Ultra Wideband Signals and Systems in Communication Engineering, 2nd Edition
February 2007, ©2007
Enhanced with new chapters and several sections including Standardization, advanced topics in UWB Communications and more applications, this book is essential reading for senior undergraduates and postgraduate students interested in studying UWB. The emphasis on UWB development for commercial consumer communications products means that any communication engineer or manager cannot afford to be without it!
New material included in the second edition:
- Two new chapters covering new regulatory issues for UWB systems and new systems such as ad-hoc and sensor networks, MAC protocols and space-time coding for UWB systems
- IEEE proposals for channel models and their specifications
- Interference and coexistence of UWB with other systems
- UWB antennas and arrays, and new types of antennas for UWB systems such as printed bow-tie antennas
- Coverage of new companies working on UWB such as Artimi and UBISense
- UWB potential for use in medicine, including cardiology, respiratory medicine, obstetrics and gynaecology, emergency room and acute care, assistance for disabled people, and throat and vocals
Companion website features a solutions manual, Matlab programs and electronic versions of all figures.
List of Figures.
List of Tables.
I.1 Ultra wideband overview.
I.2 A note on terminology.
I.3 Historical development of UWB.
I.4 UWB regulation overview.
I.5 Key benefits of UWB.
I.6 UWB and Shannon’s theory.
I.7 Challenges for UWB.
1 Basic properties of UWB signals and systems.
1.2 Power spectral density.
1.3 Pulse shape.
1.4 Pulse trains.
1.5 Spectral masks.
1.7 Penetration characteristics.
1.8 Spatial and spectral capacities.
1.9 Speed of data transmission.
1.12 Power consumption.
2 Generation of UWB waveforms.
2.2 Gaussian waveforms.
2.3 Designing waveforms for specific spectral masks.
2.4 Practical constraints and effects of imperfections.
3 Signal-processing techniques for UWB systems.
3.1 The effects of a lossy medium on a UWB transmitted signal.
3.2 Time domain analysis.
3.3 Frequency domain techniques.
3.4 UWB signal-processing issues and algorithms.
3.5 Detection and amplification.
4 UWB channel modeling.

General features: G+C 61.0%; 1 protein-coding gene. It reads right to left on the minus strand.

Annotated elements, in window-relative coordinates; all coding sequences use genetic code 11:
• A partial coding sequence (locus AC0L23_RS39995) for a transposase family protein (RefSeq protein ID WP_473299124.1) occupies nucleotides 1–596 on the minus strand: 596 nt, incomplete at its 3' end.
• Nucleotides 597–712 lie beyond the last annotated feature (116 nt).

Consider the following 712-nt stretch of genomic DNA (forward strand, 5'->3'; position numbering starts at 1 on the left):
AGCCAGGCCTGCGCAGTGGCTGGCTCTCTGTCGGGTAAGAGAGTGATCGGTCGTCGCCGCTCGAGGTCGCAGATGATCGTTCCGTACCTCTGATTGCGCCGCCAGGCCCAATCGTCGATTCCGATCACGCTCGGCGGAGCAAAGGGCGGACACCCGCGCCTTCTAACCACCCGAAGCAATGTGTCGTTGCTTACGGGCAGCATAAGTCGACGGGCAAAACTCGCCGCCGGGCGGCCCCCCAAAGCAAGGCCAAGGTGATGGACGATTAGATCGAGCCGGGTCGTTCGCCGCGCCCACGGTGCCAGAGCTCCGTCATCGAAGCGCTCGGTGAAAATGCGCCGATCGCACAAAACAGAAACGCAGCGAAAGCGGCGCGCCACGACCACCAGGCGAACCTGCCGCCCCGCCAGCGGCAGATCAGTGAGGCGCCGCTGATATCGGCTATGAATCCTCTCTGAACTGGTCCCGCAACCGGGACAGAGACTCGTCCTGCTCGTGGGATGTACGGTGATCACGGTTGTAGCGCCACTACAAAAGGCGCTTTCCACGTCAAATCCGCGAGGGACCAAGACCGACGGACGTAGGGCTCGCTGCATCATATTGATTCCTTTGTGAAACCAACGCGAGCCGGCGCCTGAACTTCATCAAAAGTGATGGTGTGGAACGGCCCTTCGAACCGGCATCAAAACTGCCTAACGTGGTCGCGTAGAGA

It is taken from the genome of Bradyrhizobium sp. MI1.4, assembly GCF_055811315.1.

4.1 A simplified UWB multipath channel model.
4.2 Path loss model.
4.3 Two-ray UWB propagation model.
4.4 Frequency domain autoregressive model.
4.5 IEEE proposals for UWB channel models.
5 UWB communications.
5.2 UWB modulation methods.
5.3 Other modulation methods.
5.4 Pulse trains.
5.5 UWB transmitter.
5.6 UWB receiver.
5.7 Multiple access techniques in UWB.
5.8 Capacity of UWB systems.
5.9 Comparison of UWB with other wideband communication systems.
5.10 Interference and coexistence of UWB with other systems.
6 Advanced UWB pulse generation.
6.1 Hermite pulses.
6.2 Orthogonal prolate spheroidal wave functions.
6.3 Wavelet packets in UWB PSM.
7 UWB antennas and arrays.
7.1 Antenna fundamentals.
7.2 Antenna radiation for UWB signals.
7.3 Suitability of conventional antennas for the UWB system.
7.4 Impulse antennas.
7.5 Beamforming for UWB signals.
7.6 Radar UWB array systems.
8 Position and location with UWB signals.
8.1 Wireless positioning and location.
8.2 GPS techniques.
8.3 Positioning techniques.
8.4 Time resolution issues.
8.5 UWB positioning and communications.
9 Applications using UWB systems.
9.1 Military applications.
9.2 Commercial applications.
9.3 UWB potentials in medicine.
10 UWB communication standards.
10.1 UWB standardization in wireless personal area networks.
10.2 DS-UWB proposal.
10.3 MB-OFDM UWB proposal.
10.4 A short comment on the term ‘impulse radio’.
11 Advanced topics in UWB communication systems.
11.1 UWB ad-hoc networks.
11.2 UWB sensor networks.
11.3 Multiple inputs multiple outputs and space-time coding for UWB systems.
11.4 Self-interference in high-data-rate UWB communications.
11.5 Coexistence of DS-UWB with Wi-Max.
11.6 Vehicular radars in the 22–29 GHz band.
Lachlan Michael is based at Hattori Information Processing Laboratory, Sony, Inc. and was previously Associate Researcher at Sony Corporation, Tokyo.
Ryuji Kohno is Visiting Researcher at the Fundamental Research Lab, Sony CSL and a Professor at the Yokohama National University, Yokohama, Japan. He was previouslyDirector of the Advanced Telecommunication Laboratory, Sony Coroporation, Tokyo.
"Well-developed, introductory book on UWB technologies and applications, which is a strong resource for both beginners who seek an introduction to UWB principles and their applications, and for researchers who wish to better understand the application of UWB technologies to practical systems." (IEEE Signal Magazine, September 2008)